NEWS28 June 2013

Broadcasters body threatens withdrawal from Saarf board

Middle East and Africa

SOUTH AFRICA — The National Association of Broadcasters (NAB) has said it will resign from the South African Advertising Research Foundation (Saarf) – a move that’s been linked to a row over the accuracy of TV ratings data.


NAB announced its intention to resign after losing a vote at Saarf’s AGM this week. NAB was seeking greater representation for broadcasters on Saarf’s board.

The association’s demand for more board seats followed the publication of an audit of Saarf’s TV audience measurement survey (TAMS).

According to a press statement, put out by the South African Broadcasting Corporation (SABC) and in support of NAB’s decision, the audit showed “serious shortcomings in the conduct of the TAMS Panel research”.

SABC and claim that: “The essential effect of the findings was that upper income television households were over-represented on the TAMS Panel as compared to middle-to-lower income television households that were significantly under-represented.”

“In the South African context,” they said, “this effectively translates into an over-representation of white television viewership and a serious under-representation of black television viewership.”

SABC and were among those who called for the ratings audit after experiencing a fall in viewing numbers among certain demographic groups, particularly those corresponding to lower and middle income households.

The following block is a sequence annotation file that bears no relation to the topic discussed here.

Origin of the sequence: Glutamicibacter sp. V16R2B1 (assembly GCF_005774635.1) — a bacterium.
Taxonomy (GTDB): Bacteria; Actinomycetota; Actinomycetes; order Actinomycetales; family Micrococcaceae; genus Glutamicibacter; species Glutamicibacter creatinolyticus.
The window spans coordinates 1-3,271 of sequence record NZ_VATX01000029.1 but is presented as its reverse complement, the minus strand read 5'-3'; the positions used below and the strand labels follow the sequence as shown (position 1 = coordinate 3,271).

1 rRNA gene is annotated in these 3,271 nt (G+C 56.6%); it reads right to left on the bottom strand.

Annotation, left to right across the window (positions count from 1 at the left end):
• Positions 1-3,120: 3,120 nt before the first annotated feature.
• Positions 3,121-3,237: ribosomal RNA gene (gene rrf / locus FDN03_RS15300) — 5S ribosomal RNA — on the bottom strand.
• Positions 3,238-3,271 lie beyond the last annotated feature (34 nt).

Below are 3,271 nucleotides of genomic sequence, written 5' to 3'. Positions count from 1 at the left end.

However, Saarf has disputed SABC and’s “interpretation of the audit findings”, calling it “inaccurate”. It plans to respond in full at a later date.

With regards to NAB’s resignation, Saarf said: “Saarf wants to state unequivocally that it was not the Saarf board that refused the NAB proposal for greater representation of broadcast media on the Saarf board. Saarf members asked NAB for extra time to consult their constituencies and to evaluate other options before meeting again with the NAB to try and resolve the issue amicably and to get a consensus decision from all Saarf stakeholders.

“The NAB refused and insisted that the matter be put to the vote knowing well that they could not get the 75% majority required for the approval of a special resolution to change the Saarf Memorandum of Incorporation. At no stage did the other Saarf stakeholders indicate that they were not prepared to consider the request with an open mind – in fact they stated the opposite more than once during the discussions.”